New York City’s Engineered Garments received an invitation from Barbour to work together on a AW18 collaboration, two huge names working together for the first time ever. This Autumn, after showing at London Fashion Week Men’s AW18, the five-piece capsule collection launches across a limited number of doors, including The Hip Store. This collaboration incorporates […]
New York City’s Engineered Garments received an invitation from Barbour to work together on a AW18 collaboration, two huge names working together for the first time ever. This Autumn, after showing at London Fashion Week Men’s AW18, the five-piece capsule collection launches across a limited number of doors, including The Hip Store.
This collaboration incorporates classic Barbour silhouettes together with Engineered Garment’s offbeat angles and clothes making talents. Each jacket is distinctively Barbour but will still feel familiar amongst Engineered Garment’s cult following. Daiki Suzuki has deftly rearranged a handful of Barbour silhouettes respecting the brand’s heritage whilst layering a solid EG-twist into the mix.
This capsule collection includes an outerwear quintet comprises of a Cowen, Parka, Graham, Dumbo and a Cape jacket arriving in muted tones of olive, navy and black. Each piece is made in England using Barbour’s signature waxed cotton that ages gracefully and is both water-repellent and rugged in composition. Within each jacket there is a hint of EG, whether it is the pocket placement, oversized features, reimagined game pockets or unorthodox shapes.
The Cowen jacket takes design cues from the military-inspired Barbour Cowen Commander jacket, developed from a wartime design and now a Barbour legend. The original jacket served military men in the British army in both the Falklands and the Gulf before going into retirement in the form of the Barbour Archives. An over-the-head smock-style jacket with adjustable drawstrings, several different-sized pockets, a large hood and a centre-back zip access.
Daiki Suzuki of Engineered Garments on the Cowen, “This is essentially our Overparka style that we have been doing for some time now, with a mix of stylings from the Cowen Commando, a style I really like”.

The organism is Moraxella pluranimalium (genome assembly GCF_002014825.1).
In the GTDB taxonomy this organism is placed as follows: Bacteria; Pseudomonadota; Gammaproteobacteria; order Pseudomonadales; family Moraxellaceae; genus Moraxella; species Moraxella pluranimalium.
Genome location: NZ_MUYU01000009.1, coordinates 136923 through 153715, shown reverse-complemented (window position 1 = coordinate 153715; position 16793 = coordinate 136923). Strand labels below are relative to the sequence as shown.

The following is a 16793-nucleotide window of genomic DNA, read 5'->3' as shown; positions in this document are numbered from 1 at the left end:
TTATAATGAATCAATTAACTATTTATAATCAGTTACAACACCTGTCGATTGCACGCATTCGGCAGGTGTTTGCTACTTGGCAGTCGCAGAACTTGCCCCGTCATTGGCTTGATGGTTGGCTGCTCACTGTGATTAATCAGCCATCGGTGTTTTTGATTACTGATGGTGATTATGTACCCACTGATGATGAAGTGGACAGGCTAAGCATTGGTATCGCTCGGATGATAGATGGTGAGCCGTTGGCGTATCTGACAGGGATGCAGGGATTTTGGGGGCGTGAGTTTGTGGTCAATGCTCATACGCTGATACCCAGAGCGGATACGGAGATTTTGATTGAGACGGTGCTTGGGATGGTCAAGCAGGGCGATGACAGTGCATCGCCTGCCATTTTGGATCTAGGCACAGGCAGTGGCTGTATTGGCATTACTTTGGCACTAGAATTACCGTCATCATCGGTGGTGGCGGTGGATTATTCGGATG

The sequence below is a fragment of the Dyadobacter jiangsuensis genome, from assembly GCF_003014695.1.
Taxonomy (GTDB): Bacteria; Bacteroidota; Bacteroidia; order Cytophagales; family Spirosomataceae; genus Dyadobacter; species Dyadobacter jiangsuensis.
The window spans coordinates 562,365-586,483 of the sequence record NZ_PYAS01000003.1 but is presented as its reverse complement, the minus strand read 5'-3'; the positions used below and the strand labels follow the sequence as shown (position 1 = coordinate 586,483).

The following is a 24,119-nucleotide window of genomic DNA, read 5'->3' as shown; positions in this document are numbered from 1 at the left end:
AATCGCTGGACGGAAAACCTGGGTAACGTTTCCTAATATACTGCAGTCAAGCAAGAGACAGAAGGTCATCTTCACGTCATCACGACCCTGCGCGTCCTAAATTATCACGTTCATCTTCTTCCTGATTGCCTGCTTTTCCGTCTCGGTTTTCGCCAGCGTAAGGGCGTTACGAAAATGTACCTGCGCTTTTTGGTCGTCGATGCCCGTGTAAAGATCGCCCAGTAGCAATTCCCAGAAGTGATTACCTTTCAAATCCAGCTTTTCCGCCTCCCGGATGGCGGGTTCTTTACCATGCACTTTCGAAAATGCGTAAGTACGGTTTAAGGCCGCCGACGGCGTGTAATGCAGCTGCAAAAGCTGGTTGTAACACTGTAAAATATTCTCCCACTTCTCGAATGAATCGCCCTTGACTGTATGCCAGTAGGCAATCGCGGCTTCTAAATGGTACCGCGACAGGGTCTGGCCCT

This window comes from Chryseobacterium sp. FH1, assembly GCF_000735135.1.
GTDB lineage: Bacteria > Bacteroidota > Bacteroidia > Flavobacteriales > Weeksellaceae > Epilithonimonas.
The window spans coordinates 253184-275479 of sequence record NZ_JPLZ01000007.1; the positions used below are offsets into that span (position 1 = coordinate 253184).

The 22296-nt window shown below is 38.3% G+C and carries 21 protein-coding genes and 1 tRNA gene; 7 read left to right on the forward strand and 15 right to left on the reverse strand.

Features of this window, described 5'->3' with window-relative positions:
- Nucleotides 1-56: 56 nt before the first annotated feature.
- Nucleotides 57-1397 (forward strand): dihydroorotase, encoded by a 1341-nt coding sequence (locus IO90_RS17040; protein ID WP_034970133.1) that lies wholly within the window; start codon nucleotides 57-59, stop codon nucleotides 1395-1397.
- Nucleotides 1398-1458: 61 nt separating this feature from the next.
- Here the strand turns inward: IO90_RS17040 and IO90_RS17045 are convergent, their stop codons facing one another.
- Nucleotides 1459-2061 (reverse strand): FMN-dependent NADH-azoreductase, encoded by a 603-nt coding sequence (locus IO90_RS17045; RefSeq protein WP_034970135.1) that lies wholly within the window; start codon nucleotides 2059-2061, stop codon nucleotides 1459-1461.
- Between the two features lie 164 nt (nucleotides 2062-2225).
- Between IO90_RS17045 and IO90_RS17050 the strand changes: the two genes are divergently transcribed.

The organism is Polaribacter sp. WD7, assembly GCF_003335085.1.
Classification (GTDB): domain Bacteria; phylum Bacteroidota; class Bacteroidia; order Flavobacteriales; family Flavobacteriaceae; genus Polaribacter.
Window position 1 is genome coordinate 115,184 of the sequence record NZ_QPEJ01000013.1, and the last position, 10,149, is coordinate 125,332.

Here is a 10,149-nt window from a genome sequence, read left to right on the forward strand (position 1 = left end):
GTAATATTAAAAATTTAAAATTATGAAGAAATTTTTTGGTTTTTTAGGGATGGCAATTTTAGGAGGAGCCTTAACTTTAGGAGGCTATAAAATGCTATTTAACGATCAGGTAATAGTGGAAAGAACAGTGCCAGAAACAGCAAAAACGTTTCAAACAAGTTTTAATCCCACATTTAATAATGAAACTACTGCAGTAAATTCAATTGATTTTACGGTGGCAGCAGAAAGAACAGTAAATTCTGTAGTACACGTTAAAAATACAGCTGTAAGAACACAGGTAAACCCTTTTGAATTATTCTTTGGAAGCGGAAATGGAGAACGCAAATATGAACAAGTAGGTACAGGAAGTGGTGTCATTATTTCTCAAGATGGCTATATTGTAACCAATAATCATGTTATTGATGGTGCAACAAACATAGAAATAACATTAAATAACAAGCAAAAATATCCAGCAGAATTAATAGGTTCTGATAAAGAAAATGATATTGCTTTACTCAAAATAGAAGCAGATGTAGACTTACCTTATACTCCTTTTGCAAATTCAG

The Dumbo jacket is named after the Down-Under-Manhattan-Bridge-Overpass (Dumbo) area in New York and borrows design notes from the MA-1 military jacket and the classic varsity sports jacket. Features include roomy one-piece raglan sleeves, a rear poacher’s pocket (borrowed from the Beaufort) and a ribbed finish to the hemline, collar and cuffs and a zip fastening.
Daiki Suzuki: “My best everyday jacket style and one I have been doing for a long time is our Aviator jacket with MA-1, Tanker, A-2, Military Bomber Styles and Eddie Bauer all-purpose jackets in mind. With neck cuffs, bottom knit rib, it’s a direct injection of our jacket with a Barbour makeup and styling.
The Parka is a large functional coat with storage aplenty via numerous pockets. This jacket takes functionality from Barbour country classics with a dose of military spec.
Daiki Suzuki: “This is like an M-65 or M-51 jacket with another favourite, the Durham Jacket, all put into a blender”.
The Graham jacket takes elements from both the Bedale and Beaufort Barbour jackets such as the turn-down collar, snap-button placket, open cuffs and the poacher’s pocket. A classic shape with a contemporary cut.
Daiki Suzuki: “I really love the Beaufort so much, with details like the inside hidden pocket and game bag with 2 side entries but really would want it to be shorter for everyday use. My favourite military jackets, the A-2 Deck Jacket and Short Fatigue/Garrison Jacket come to mind so simply shortening it and adapting it to the length was the approach”.
The Cape is a statement item, based on a military policeman’s cape featuring a ‘turn-right’ asymmetric cut with an adjustable harness.
Daiki Suzuki: “I loved the reissue cape so I just wanted a British Military feeling added to the mix. The line for instance is so unique and special”.
Barbour x Engineered Garments is coming soon to The Hip Store.